Texas community opposes proposed waste dump site

Anti-Fracking Protest

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The community within the small town of Nordheim, which is located in South Texas, is up in arms about a proposed oil and gas drilling dumpsite. The small town that is made up of 307 individuals is against the proposition that would make their town’s backyard a waste destination. Despite their opposition, the Texas Railroad Commission will likely approve the dumpsite soon. The areas elected officials attempted to derail these efforts but were unsuccessful during the last legislative session.


The proposed facility, which will be built by Pyote Reclamation Systems, will take up 200-acres and is located outside of Nordheim. The facility will be strategically placed on the southeastern outskirts of the town close to the Eagle Ford fracking patch. The Railroad Commission was told by George Wommack, CEO of Petro Waste Environment, which will operate the proposed dump area outside of Nordheim, that the location of choice perfectly suits the needs of the industry. He went on to say that the next possible area was over 70 miles away.

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The community of this small Texas town is concerned about the health and safety of the public. Groups within the town have TSRlogo1organized to speak against the possible negative effects the waste area could have on people of all ages within DeWitt County. They stated concern about the water wells, pollution and even property value of the homes within Nordheim. These organized groups are planning to appeal the process by going to Austin themselves to speak against it. Mayor Katherine Payne has gone on record stating that she doesn’t have anything against the waste itself, but she just doesn’t want the dumpsite to cause people to move from the town. Representative Geanie Morrison, who represents DeWitt County, also heads the House Environmental Regulation Committee. She said that those who will make the final decision should take into consideration the concerns of those who will be most affected by the facility. The Railroad Commission appears to be resolute on approving the facility since it does meet health and safety requirements and will not cause pollution. The community seems to be outnumbered on the decision due to EI Creative cropthe political climate that surrounds the oil and gas industry in their area. Members of the community recognize the “David and Goliath” situation they are currently facing. But they are confident that the ending is yet to be written.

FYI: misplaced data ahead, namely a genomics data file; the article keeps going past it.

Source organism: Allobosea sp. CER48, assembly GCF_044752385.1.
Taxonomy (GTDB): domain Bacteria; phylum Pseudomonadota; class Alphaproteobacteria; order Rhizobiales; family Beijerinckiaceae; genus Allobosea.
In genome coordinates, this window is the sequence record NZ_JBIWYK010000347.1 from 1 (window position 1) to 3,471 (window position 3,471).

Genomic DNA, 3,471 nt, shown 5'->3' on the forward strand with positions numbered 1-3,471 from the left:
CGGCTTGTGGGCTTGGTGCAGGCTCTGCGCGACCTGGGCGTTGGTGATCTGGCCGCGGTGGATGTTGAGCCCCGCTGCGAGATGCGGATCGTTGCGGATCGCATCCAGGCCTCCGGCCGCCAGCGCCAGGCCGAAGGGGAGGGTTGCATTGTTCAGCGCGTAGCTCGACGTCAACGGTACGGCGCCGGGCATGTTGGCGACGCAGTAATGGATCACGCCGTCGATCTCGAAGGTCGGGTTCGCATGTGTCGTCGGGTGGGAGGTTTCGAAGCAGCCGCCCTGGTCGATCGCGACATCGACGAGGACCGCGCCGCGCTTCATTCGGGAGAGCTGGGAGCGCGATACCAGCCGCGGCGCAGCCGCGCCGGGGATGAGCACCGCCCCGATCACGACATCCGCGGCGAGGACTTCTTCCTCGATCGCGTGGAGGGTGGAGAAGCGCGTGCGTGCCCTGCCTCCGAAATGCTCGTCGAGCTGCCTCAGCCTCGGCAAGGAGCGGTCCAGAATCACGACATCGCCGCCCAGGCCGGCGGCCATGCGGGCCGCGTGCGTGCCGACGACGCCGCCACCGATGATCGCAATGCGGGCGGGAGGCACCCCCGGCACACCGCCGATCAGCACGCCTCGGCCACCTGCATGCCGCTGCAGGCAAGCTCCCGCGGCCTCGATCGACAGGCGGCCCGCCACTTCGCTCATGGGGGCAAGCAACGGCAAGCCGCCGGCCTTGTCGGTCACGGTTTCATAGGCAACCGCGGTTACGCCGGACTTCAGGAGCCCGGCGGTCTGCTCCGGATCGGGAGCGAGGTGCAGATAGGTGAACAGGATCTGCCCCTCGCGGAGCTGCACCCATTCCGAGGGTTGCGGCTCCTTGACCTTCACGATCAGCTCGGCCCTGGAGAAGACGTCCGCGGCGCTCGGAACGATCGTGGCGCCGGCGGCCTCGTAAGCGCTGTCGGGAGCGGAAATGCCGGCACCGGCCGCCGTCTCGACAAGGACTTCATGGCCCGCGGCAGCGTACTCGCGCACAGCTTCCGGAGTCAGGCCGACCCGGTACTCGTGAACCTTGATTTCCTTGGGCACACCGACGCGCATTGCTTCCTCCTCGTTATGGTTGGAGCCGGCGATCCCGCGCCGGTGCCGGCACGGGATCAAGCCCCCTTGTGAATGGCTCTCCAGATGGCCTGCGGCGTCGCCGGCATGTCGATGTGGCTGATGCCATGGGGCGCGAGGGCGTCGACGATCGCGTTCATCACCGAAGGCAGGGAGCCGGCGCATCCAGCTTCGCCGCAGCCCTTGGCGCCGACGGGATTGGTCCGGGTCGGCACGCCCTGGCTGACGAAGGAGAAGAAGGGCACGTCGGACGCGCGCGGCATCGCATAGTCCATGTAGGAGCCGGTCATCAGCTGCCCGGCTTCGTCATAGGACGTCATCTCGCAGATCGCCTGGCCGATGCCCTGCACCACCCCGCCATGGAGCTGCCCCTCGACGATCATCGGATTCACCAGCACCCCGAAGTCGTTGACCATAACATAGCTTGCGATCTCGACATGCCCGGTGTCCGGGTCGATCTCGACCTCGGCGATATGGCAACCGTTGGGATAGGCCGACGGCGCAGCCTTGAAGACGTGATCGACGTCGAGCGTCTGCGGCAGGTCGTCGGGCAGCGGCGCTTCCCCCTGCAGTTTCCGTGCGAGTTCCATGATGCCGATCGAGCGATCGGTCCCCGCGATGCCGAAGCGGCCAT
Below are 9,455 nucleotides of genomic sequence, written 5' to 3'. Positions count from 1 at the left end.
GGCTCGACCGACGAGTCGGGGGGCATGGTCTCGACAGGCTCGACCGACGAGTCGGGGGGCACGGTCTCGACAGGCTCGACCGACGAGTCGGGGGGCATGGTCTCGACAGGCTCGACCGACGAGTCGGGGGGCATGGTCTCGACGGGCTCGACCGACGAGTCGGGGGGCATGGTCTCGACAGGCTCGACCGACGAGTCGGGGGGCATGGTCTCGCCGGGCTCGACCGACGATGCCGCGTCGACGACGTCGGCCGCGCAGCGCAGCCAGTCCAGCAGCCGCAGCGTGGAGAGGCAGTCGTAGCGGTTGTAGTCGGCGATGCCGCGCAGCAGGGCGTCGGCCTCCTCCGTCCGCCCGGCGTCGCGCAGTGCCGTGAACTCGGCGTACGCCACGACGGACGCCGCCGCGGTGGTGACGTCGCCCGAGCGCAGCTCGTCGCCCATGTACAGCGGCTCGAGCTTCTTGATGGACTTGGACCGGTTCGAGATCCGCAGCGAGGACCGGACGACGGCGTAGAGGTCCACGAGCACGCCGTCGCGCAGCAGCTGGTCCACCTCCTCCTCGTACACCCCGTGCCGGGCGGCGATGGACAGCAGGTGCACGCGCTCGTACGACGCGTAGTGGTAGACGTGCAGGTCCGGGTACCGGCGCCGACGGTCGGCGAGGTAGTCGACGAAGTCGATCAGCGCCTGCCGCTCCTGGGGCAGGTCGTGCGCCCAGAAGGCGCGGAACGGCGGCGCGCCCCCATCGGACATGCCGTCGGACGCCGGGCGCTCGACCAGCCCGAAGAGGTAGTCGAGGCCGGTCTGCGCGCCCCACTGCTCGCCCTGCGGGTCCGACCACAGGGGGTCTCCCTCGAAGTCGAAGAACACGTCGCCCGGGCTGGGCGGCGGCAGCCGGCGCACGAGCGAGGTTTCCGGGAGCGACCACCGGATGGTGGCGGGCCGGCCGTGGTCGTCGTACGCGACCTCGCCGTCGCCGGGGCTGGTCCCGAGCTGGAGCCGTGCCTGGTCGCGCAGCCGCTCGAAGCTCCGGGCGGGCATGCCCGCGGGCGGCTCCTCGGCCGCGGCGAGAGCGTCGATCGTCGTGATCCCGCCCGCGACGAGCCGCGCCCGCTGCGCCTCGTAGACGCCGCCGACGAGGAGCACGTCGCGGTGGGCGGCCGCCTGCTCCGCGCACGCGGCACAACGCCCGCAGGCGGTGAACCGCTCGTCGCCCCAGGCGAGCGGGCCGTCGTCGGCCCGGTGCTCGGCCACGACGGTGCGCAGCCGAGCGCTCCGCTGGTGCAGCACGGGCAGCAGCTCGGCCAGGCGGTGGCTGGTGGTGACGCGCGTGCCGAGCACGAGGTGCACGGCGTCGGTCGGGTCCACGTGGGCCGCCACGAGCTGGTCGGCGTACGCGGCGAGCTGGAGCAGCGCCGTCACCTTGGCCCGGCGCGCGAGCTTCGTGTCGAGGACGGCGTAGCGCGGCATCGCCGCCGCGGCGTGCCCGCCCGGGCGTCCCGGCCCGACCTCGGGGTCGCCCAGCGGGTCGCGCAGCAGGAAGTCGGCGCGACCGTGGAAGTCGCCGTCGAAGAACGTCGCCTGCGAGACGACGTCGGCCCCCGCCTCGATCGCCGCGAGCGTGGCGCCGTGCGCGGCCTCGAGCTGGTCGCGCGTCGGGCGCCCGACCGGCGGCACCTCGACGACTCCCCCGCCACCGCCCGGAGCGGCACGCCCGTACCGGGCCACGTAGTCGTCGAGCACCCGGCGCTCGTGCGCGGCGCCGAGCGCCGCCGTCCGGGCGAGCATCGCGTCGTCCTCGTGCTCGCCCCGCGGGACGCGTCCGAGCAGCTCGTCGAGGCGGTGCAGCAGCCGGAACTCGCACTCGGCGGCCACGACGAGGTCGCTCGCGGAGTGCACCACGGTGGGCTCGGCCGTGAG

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The new facility has a couple of positive aspects. The Nordheim site will bring jobs to the small town, and it will reduce waste runs made by trucks in the shale field. Regardless, natives of the town still feel threatened by the change that may upset their way of living. Their opposition may not be what causes this project to move forward. Instead, it may be suspended due to the current state of the oil and gas industry. However, Wommack feels confident that it will move forward since investments are currently being made with the future in mind. He also has submitted changes to proposed aspects of the project to include special considerations for pollution and the like.

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